We present the design and implementation of Illinois Malicious Processors (IMPs). There is a substantial design space in malicious circuitry; we show that an attacker, rather than designing one speci?c attack, can instead design hardware to support attacks. Such ?exible hardware allows powerful, general purpose attacks, while remaining surprisingly low in the amount of additional hardware. We show two such hardware designs, and implement them in a real system. Further, we show three powerful attacks using this hardware, including a login backdoor that gives an attacker complete and highlevel access to the machine. This login attack requires only 1341 additional gates: gates that can be used for other attacks as well. Malicious processors are more practical, more flexible, and harder to detect than an initial analysis would suggest.
At issue is a growing trend in which ISPs subvert the Domain Name System, or DNS, which translates website names into numeric addresses.
When users visit a website like Wired.com, the DNS system maps the domain name into an IP address such as 18.104.22.168. But if a particular site does not exist, the DNS server tells the browser that there's no such listing and a simple error message should be displayed.
But starting in August 2006, Earthlink instead intercepts that Non-Existent Domain (NXDOMAIN) response and sends the IP address of ad-partner Barefruit's server as the answer. When the browser visits that page, the user sees a list of suggestions for what site the user might have actually wanted, along with a search box and Yahoo ads.
The rub comes when a user is asking for a nonexistent subdomain of a real website, such as http://webmale.google.com, where the subdomain webmale doesn't exist (unlike, say, mail in mail.google.com). In this case, the Earthlink/Barefruit ads appear in the browser, while the title bar suggests that it's the official Google site.
The hacker could, for example, send spam e-mails to Earthlink subscribers with a link to a webpage on money.paypal.com. Visiting that link would take the victim to the hacker's site, and it would look as though they were on a real PayPal page.
Kaminsky demonstrated the vulnerability by finding a way to insert a YouTube video from 80s pop star Rick Astley into Facebook and PayPal domains. But a black hat hacker could instead embed a password-stealing Trojan. The attack might also allow hackers to pretend to be a logged-in user, or to send e-mails and add friends to a Facebook account.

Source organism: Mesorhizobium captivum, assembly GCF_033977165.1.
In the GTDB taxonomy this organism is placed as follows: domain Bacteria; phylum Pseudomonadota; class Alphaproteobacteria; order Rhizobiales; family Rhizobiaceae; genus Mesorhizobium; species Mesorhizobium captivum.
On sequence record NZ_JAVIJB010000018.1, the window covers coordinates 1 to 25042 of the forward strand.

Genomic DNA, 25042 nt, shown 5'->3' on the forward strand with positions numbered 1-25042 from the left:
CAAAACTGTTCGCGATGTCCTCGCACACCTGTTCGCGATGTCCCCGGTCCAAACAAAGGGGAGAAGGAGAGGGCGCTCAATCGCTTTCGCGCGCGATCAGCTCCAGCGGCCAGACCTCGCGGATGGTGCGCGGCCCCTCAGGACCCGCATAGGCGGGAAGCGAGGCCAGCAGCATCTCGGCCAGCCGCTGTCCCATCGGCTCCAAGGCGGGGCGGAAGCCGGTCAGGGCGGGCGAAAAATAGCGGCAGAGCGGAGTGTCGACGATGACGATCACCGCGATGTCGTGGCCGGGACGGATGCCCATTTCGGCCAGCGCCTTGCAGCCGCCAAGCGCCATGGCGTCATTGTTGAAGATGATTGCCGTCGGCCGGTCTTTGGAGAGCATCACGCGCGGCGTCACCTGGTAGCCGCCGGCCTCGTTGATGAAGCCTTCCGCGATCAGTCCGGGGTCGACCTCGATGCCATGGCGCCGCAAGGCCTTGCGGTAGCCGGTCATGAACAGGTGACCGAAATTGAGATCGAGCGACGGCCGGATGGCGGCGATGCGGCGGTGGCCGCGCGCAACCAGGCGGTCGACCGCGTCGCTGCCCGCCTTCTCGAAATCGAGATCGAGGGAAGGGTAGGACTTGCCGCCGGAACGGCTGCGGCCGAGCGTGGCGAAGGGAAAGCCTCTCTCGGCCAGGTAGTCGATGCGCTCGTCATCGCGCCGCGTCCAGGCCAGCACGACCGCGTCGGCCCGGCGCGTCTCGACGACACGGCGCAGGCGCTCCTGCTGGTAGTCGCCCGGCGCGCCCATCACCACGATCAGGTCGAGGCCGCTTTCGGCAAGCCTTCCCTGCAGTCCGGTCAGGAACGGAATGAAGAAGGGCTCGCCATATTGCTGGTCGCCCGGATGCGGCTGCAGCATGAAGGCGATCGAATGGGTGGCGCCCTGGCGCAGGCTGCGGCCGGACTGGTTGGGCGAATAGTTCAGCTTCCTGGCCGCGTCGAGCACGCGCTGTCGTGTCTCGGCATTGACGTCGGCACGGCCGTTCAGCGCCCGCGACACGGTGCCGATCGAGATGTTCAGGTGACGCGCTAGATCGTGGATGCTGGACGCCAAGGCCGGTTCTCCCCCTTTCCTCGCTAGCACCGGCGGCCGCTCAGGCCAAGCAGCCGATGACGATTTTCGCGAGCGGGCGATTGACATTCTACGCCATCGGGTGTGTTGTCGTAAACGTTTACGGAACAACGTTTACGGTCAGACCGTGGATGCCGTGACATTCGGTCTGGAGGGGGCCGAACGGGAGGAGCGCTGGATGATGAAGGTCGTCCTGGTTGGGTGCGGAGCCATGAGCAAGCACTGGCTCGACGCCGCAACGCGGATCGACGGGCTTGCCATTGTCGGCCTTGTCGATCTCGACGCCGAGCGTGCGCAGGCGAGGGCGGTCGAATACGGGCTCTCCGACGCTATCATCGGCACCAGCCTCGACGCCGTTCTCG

Earthlink isn't alone in substituting ad pages for error messages, according to Kaminsky, who has seen similar behavior from other major ISPs including Verizon, Time Warner, Comcast and Qwest.
Usually I don't bother blogging about these, but this one is particularly bad. Anyone with basic SQL knowledge could have registered anyone he wanted as a sex offender.
One of the cardinal rules of computer programming is to never trust your input. This holds especially true when your input comes from users, and even more so when it comes from the anonymous, general public. Apparently, the developers at Oklahoma’s Department of Corrections slept through that day in computer science class, and even managed to skip all of Common Sense 101. You see, not only did they trust anonymous user input on their public-facing website, but they blindly executed it and displayed whatever came back.
The result of this negligently bad coding has some rather serious consequences: the names, addresses, and social security numbers of tens of thousands of Oklahoma residents were made available to the general public for a period of at least three years. Up until yesterday, April 13 2008, anyone with a web browser and the knowledge from Chapter One of SQL For Dummies could have easily accessed -- and possibly, changed -- any data within the DOC’s databases. It took me all of a minute to figure out how to download 10,597 records -- SSNs and all -- from their website.
Note that this is the same card -- maybe a different version -- that was used in the Dutch transit system, and was hacked back in January. There's another hack of that system (press release here, and a video demo), and many companies -- and government agencies -- are scrambling in the wake of all these revelations.
Seems like the Mifare system (especially the version called Mifare Classic -- and there are billions out there) was really badly designed, in all sorts of ways. I'm sure there are many more serious security vulnerabilities waiting to be discovered.